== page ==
Catherine Morris has been working in the field of international human rights for over a decade, and in the field of peace and conflict studies and practice since 1983, including founding, leadership, policy, research and teaching in academic institutions and civil society organizations in Canada. She is an Adjunct Professor, Faculty of Law and Faculty of Human & Social Development at the University of Victoria. Her teaching, research and advocacy has led her to work in nations around the world, including Thailand, Cambodia, Honduras, Austria, Myanmar, Hong Kong, Rwanda, Bolivia, and Bangladesh.
Industry Expertise (6)
Alternative Dispute Resolution
Areas of Expertise (13)
International Human Rights
Peace and Conflict
Religion conflict and peacemaking
Victoria Bar Association Volunteer Award (professional)
Catherine Morris received the Victoria Bar Association Volunteer Award in 2015 for her work on the rule of law through promotion of international human rights.
University of British Columbia: LL.M., Law 2001
University of Alberta: J.D., Law 1978
- Adjunct Professor Faculty of Law University of Victoria
- UN Liaison, Lawyers' Rights Watch Canada
- Director Peacemakers Trust
Media Appearances (7)
Democracy continues to be undermined in Cambodia
IAPS Dialogue, University of Nottingham, online
Cambodia’s elections are always a bell-weather of peace and human rights in the country.
In the 4 June 2017 local commune elections, seven million people, more than 85 per cent of registered voters, peacefully turned out to elect 12,000 representatives in 1,646 communities around the country. Observers found some noticeable irregularities, but in comparison with past elections, the polls went ‘smoothly.’ Yet the commune elections were no harbinger of peace. For months during the run up to the elections, long-ruling Prime Minister Hun Sen and his Cambodian People’s Party (CPP) demonstrated a long-familiar pattern of violent threats and deployed another potent weapon – the law.
Canada's Forgotten Child Hostages
The Toronto Star online
Joshua Boyle and Caitlan Coleman were travelling in Central Asia when they were captured in Afghanistan in 2012. Their innocence, youth and citizenship in Canada and the U.S. made them ideal hostages. They — and their children — are innocent of wrongdoing or involvement in Afghanistan’s conflicts. This family is no less entitled to protection against human rights violations than diplomats, aid workers or journalists. Instead of inspiring public outrage at their captivity, they have been forgotten.
Time for a New US-ASEAN Human Rights Dialogue
Ahead of next week’s U.S.-ASEAN summit at California’s Sunnylands retreat, human rights groups and others are calling on President Barack Obama to use the occasion to publicly raise concerns about human rights and democratic regression in Southeast Asia ...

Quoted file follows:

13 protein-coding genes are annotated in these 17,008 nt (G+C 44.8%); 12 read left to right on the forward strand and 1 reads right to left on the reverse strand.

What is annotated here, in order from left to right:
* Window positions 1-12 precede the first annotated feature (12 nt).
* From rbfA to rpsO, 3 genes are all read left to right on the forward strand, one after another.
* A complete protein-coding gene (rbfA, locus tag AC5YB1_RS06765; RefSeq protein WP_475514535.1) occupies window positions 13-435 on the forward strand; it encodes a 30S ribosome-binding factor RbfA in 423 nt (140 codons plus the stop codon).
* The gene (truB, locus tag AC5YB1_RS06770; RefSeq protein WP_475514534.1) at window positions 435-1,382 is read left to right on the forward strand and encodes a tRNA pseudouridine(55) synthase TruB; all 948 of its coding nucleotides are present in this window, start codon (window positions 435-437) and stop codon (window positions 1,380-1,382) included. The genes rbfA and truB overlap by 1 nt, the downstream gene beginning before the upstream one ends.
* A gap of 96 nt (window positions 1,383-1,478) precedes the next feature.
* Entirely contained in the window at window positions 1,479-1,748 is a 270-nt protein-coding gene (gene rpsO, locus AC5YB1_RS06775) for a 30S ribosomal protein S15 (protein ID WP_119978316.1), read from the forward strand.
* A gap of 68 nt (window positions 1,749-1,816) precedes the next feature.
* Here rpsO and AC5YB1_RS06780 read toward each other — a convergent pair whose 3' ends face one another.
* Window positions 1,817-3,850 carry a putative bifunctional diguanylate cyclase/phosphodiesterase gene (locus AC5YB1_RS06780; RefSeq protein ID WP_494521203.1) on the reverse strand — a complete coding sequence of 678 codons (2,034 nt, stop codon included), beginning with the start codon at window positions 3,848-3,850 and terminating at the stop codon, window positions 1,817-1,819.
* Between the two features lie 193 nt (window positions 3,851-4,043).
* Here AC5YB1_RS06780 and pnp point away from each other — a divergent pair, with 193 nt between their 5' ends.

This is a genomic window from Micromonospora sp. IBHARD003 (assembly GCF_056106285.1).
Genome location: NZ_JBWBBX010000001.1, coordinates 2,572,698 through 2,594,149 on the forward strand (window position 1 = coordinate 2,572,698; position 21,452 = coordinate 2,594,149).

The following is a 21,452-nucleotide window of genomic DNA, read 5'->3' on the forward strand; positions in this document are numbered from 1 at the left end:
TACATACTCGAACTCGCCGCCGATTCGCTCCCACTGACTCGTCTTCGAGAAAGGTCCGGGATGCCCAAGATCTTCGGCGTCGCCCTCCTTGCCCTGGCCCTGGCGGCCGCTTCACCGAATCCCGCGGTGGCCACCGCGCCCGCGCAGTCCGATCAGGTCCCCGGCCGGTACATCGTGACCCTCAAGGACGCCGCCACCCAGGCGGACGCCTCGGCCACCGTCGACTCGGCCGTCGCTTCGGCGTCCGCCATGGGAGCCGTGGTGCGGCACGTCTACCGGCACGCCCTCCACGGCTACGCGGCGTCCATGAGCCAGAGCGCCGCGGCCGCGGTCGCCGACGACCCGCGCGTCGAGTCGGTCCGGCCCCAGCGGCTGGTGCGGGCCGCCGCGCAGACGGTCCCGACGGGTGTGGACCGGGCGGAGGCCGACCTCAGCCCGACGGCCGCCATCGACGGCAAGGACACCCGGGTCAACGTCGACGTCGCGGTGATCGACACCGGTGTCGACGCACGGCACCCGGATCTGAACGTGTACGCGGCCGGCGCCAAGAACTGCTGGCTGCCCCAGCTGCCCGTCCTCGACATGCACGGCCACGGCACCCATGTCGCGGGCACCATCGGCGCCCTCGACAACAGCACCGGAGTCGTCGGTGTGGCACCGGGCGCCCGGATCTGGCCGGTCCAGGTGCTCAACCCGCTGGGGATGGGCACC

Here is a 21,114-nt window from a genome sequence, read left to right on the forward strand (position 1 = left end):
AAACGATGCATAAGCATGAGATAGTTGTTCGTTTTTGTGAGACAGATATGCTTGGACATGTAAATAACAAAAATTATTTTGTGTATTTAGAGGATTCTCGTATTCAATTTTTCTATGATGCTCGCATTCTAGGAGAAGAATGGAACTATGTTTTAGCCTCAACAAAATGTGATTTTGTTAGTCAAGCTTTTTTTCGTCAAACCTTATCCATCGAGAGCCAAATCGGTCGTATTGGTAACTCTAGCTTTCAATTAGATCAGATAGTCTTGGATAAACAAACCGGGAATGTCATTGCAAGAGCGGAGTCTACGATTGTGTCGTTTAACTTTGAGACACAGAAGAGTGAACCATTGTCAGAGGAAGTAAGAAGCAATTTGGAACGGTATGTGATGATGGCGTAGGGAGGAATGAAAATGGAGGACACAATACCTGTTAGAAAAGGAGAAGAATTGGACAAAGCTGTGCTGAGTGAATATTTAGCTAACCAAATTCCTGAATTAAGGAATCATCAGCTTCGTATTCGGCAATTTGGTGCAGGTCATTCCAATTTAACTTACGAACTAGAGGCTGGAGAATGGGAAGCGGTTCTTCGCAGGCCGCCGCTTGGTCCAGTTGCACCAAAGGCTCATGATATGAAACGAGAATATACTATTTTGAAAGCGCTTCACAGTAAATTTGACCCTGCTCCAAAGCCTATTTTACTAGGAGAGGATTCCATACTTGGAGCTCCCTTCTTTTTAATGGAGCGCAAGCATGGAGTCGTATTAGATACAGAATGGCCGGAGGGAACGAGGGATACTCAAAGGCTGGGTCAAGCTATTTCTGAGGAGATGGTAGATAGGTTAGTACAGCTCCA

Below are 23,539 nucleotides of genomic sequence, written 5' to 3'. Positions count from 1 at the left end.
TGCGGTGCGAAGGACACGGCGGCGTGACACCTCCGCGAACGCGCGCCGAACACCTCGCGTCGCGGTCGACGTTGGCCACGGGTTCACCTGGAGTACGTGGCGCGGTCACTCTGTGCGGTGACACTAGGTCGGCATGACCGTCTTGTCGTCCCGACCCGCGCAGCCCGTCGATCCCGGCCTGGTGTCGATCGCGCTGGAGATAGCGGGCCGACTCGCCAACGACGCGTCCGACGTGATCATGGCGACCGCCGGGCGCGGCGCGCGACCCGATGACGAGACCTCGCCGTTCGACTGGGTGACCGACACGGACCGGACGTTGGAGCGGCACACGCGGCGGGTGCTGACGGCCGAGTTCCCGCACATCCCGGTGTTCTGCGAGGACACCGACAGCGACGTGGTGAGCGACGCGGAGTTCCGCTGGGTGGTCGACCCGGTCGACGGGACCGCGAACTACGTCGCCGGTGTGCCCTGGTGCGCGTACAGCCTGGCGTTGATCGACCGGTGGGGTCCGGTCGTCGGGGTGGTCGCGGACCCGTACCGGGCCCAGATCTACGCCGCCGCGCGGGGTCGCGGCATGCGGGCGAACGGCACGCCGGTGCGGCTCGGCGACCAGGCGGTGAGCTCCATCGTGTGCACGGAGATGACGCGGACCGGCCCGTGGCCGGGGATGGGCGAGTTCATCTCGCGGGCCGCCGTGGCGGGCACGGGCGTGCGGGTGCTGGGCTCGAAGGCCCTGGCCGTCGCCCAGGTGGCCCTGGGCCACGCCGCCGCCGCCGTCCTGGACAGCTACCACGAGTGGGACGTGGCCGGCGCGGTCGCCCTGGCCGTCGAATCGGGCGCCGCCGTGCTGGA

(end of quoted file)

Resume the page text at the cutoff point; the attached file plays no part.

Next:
Catherine Morris: Bill C-51 perverts the rule of law
The Georgia Straight
One of the worst things about Bill C-51 is that it threatens the rule of law and undermines the integrity and independence of Canadian courts. Bill C-51 would allow CSIS and the Minister of Public Safety to co-opt and harness judges in violations of the Charter of Rights and Freedoms (Charter) or other laws in or outside of Canada. This concern must be singled out in the clamour of worries expressed by hundreds of academics, judges, lawyers, indigenous leaders, human rights defenders, and other experts who point out Bill C-51’s compromises to Canadians’ rights to liberty, fair hearings, privacy, and freedom of expression ...
Reasons Why Cambodian Protesters Must Remain Nonviolent
The Cambodia Daily
Cambodia’s escalating post-election and labor tensions have so far led to two tragic shooting deaths and numerous injuries. Peaceful protests have escalated into rock-throwing and scuffling with police who suppress demonstrations with tear gas, water cannons, batons, rubber bullets and even live ammunition. While excessive use of force and firearms by police must be condemned, demonstrators must learn three compelling reasons for remaining peaceful even in the face of provocation ...
Undermining the rule of law: The case of Omar Khadr
Omar Khadr may finally be home, but he’s not exactly welcome. Government statements have repeatedly branded him as a “war criminal” and a “convicted terrorist” — inflammatory characterizations that disregard both facts and laws ...
Torture’s voices: No neutral ground
George W. Bush's luncheon visit to Toronto on September 19 has come and gone, but a bitter taste lingers among - and about - Christians ...
Event Appearances (5)
Canada’s International Human Rights Obligations and Bill C-51
Panel presentation sponsored by the Canadian International Council Victoria, BC
The Impact of Mediation on the Culture of Disputing in Canada
Event sponsored by the ADR section of the BC Branch of the Canadian Bar Association Victoria, BC
International Human Rights and Access to Justice: International Right to Legal Aid
Access to Justice: Community Conference Victoria, BC
Corporate Land-Grabbing & Fabricated Charges in Cambodia: What Can Canadian Lawyers Do?
Presentation to the Canadian Bar Association International Assistance Section Vancouver, BC
Media and Conflict: The Truth Behind the Lens
International Development Conference 2013 Toronto, ON
Much has changed in Cambodia since the 1991 Paris Peace Agreements, a series of peacebuilding initiatives by the United Nations (UN) and foreign donors that aimed to uproot violence and impunity in the country and implant human rights and the rule of law.
Experiments with mediation began to take place in Canada in the 1970s and 1980s in response to widespread concern about access to justice and negative social impacts of adversarial disputing.